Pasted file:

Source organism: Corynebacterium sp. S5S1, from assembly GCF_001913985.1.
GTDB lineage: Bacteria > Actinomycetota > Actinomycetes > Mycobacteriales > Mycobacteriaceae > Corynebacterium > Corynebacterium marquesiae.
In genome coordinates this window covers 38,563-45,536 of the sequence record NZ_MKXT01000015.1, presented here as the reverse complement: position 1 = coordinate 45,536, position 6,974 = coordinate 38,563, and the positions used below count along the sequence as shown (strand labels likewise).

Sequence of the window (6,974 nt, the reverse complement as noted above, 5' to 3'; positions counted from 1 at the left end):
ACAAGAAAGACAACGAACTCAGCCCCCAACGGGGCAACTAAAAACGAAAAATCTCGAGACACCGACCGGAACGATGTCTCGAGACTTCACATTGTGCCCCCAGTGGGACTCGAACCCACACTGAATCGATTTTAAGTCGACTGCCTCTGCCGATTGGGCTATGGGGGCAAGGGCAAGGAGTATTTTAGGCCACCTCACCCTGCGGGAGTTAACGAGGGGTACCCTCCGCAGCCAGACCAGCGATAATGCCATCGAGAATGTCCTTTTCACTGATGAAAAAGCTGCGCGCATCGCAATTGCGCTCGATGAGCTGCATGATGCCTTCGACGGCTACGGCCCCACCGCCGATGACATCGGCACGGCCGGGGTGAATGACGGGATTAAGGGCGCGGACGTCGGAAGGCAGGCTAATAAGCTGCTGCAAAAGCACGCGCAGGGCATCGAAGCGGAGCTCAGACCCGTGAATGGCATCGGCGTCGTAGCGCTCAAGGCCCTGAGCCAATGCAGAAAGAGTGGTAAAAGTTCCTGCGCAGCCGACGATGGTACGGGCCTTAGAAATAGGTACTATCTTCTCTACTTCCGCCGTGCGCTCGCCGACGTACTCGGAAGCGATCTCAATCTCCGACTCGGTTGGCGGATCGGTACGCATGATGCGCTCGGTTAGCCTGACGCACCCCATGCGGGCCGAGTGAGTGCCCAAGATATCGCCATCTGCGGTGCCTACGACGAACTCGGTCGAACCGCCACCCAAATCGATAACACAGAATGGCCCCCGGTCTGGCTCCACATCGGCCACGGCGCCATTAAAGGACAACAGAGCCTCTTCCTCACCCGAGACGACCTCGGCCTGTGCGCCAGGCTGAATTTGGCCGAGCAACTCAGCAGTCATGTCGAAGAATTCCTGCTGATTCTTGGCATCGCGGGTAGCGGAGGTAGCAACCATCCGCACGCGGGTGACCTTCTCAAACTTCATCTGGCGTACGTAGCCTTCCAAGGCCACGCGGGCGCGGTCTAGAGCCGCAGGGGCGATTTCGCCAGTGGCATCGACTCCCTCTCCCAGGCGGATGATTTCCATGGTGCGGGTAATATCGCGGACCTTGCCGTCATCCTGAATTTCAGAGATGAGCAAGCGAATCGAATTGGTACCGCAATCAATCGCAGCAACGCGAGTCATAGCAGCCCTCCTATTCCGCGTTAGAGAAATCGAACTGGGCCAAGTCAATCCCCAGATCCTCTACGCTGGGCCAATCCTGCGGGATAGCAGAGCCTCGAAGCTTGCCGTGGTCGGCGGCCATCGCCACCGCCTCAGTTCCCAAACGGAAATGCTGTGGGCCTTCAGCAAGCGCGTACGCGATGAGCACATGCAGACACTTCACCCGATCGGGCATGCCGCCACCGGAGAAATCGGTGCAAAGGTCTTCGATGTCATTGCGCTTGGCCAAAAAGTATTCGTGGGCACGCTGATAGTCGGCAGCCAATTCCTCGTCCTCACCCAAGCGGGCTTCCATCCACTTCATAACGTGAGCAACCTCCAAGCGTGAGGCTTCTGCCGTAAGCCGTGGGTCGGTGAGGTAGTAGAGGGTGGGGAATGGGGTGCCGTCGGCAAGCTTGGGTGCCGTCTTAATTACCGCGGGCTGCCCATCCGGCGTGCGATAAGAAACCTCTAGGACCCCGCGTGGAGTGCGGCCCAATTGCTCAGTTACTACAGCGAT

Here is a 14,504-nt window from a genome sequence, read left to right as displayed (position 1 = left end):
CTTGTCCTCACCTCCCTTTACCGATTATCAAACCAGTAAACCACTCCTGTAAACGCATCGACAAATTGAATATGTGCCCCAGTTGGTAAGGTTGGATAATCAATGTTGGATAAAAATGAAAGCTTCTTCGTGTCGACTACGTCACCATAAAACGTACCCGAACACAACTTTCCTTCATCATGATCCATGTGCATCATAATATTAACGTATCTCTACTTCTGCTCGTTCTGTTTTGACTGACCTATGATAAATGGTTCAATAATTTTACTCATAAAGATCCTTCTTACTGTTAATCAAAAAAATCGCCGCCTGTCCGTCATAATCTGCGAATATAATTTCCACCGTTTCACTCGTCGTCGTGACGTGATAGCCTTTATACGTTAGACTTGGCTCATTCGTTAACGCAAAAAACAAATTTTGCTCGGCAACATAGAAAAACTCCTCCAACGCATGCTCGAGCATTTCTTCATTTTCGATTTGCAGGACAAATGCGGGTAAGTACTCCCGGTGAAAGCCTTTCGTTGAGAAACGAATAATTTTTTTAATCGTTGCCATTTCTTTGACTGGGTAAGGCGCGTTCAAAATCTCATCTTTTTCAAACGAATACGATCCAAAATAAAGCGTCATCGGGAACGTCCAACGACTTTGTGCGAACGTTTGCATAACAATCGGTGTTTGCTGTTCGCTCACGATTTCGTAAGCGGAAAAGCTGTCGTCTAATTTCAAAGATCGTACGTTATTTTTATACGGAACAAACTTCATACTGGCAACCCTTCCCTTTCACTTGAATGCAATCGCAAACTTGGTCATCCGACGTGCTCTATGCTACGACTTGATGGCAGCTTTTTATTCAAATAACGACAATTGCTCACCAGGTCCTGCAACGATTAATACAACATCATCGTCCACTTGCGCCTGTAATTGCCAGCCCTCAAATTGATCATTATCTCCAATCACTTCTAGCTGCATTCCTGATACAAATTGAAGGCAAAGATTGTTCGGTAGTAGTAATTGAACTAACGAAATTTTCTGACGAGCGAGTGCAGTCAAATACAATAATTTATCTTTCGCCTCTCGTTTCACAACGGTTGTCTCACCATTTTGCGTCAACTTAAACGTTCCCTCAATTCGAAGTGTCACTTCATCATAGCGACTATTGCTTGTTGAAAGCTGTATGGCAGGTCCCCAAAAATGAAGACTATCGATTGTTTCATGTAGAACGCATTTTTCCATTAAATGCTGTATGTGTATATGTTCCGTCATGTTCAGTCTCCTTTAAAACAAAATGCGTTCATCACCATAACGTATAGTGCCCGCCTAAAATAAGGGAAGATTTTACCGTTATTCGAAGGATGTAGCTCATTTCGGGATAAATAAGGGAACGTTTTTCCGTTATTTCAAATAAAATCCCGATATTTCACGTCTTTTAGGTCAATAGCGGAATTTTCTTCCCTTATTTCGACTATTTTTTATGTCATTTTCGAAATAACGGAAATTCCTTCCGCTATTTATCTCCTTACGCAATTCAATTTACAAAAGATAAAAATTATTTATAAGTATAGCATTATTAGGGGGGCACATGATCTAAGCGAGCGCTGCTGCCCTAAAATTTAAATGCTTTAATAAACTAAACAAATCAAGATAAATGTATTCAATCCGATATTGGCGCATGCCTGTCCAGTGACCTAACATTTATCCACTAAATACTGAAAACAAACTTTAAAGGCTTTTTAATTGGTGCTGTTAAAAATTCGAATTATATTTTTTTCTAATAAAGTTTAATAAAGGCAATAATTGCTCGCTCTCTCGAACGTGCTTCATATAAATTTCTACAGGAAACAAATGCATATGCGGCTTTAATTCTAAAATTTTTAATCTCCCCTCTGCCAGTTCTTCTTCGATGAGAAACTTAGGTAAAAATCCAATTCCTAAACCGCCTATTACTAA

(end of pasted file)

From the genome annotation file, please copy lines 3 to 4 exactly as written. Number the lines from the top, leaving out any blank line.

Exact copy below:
In genome coordinates this window covers 38,563-45,536 of the sequence record NZ_MKXT01000015.1, presented here as the reverse complement: position 1 = coordinate 45,536, position 6,974 = coordinate 38,563, and the positions used below count along the sequence as shown (strand labels likewise).

Sequence of the window (6,974 nt, the reverse complement as noted above, 5' to 3'; positions counted from 1 at the left end):